Areas of practice
Principals work within four areas of practice to lead change and to solve problems in their schools: culture, pedagogy, systems, and partnerships and networks. The areas are described separately but in practice they overlap and interlink.
Principals who focus the school culture on enhancing learning and teaching:
- have the skills to develop and implement shared goals and vision
- develop targets which set an expectation that all students will experience success in learning
- create a culture in which teamwork is expected and valued, and in which teachers are enabled to take on appropriate leadership roles
- build distributed leadership networks that secure commitment and responsibility for continued improvement through all levels of the school
- challenge and modify values and traditions which are not in students’ best interests
- lead and create opportunities to celebrate progress and success.
A school’s culture consists of the customs, rituals, and stories that are evident and valued throughout the whole school. An effective school culture is one in which the customs and values foster success for all; and where clear boundaries are set, known and agreed to by everyone (Stoll et al, 2003). In developing a positive culture, effective principals ensure that educational practices are inclusive. They make certain that students and their families do not feel alienated either from their own culture or from the culture of the school.
A school’s culture is also reflected in how, as an organisation, it solves the problems it faces. Effective school leadership ensures that the culture of the school is one that is safe and well organised, allowing teachers to focus on their teaching, and students on their learning (Robinson, 2007).
The Treaty of Waitangi provides a rationale for building a school culture that acknowledges kaupapa Māori, and promotes te reo Māori and tikanga Māori. New Zealand research indicates that student achievement is affected by the degree to which a student’s culture is respected by the school, and by the degree to which there is a connection between the culture of the community and whānau and the values of the school (Bishop et al, 2007).
Principals who foster an environment where there is an expectation that all students will experience learning success:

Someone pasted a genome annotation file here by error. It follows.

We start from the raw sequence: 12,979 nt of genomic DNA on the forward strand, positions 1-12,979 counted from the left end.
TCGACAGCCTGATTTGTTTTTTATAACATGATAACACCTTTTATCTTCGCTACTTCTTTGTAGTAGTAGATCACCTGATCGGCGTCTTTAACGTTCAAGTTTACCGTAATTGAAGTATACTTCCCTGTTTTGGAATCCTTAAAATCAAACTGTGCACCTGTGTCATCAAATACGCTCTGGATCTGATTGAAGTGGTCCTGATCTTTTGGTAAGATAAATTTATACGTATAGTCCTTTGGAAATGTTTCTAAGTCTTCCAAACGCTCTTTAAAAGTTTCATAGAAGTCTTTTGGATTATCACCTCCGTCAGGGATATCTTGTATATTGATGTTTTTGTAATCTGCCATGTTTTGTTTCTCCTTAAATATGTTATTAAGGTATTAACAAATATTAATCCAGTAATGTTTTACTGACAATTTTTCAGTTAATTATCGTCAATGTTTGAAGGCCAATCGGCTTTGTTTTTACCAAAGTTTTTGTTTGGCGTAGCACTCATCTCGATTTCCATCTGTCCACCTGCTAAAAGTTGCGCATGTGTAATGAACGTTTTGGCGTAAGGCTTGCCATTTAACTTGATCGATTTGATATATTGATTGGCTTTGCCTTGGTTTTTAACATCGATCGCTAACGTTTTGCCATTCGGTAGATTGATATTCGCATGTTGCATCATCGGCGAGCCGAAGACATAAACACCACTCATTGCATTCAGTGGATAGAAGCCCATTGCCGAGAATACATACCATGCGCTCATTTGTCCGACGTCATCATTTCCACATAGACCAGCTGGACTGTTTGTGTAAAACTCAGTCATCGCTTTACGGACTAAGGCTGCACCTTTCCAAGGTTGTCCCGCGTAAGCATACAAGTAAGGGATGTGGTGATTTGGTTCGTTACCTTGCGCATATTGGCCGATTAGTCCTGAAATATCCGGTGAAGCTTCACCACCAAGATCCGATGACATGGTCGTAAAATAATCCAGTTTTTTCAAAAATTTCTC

- participate in professional learning and are recognised as “leading learners” in their school
- are regarded and consulted as professional leaders with significant knowledge about teaching and learning
- have direct, hands-on involvement with curriculum design and implementation
- understand what teachers do and build a professional learning community that supports, challenges, and inquires into its own professional practice
- keep assessment for national qualifications at levels that are manageable and reasonable for students
- enable teachers to explore the links between their teaching practice and the learning of each student
- encourage innovative teacher practice linked to each student’s learning needs and outcomes
- demonstrate understanding of, and support all teachers to use, assessment for improving student learning
- ensure that teaching and learning programmes are informed by ongoing self-review and evaluation processes using student achievement data.
Successful schools are organised around learning. Their principals are knowledgeable about effective pedagogy and about what works for the individual needs of different students in their particular contexts. They are recognised in their schools for their professional knowledge and strength as pedagogical leaders. They involve the whole school community in setting clear goals for teaching and learning. They recognise that teacher learning is crucial to improving achievement and other valued outcomes for students. They create opportunities for professional learning communities to flourish throughout the school so that teachers can work collaboratively and share evidence-informed practice with each other (Coburn, 2003).
As principals develop their own professional knowledge and thinking, they gain a deeper appreciation of the conditions teachers need if they are to achieve and sustain improvements in the learning of each student. While teachers are responsible for ensuring that all students achieve to the best of their ability, they will be supported in their work by their principals’ deep knowledge about teaching and learning. This knowledge enables principals to discuss changes with teachers and helps them to make appropriate adjustments to class organisation, resourcing, and assessment procedures. In large schools, principals are likely to distribute this kind of pedagogical support through senior and middle leaders.
Research indicates that principals who are pedagogical leaders have a moderate-to-large impact on student outcomes (Nelson & Sassi, 2005). Powerful pedagogical leadership practices include principals participating and promoting professional learning, and principals, senior/ middle leaders and teachers working together to solve pedagogical problems, obtain appropriate resources, and plan and monitor the curriculum and the quality of teaching (Robinson, 2007).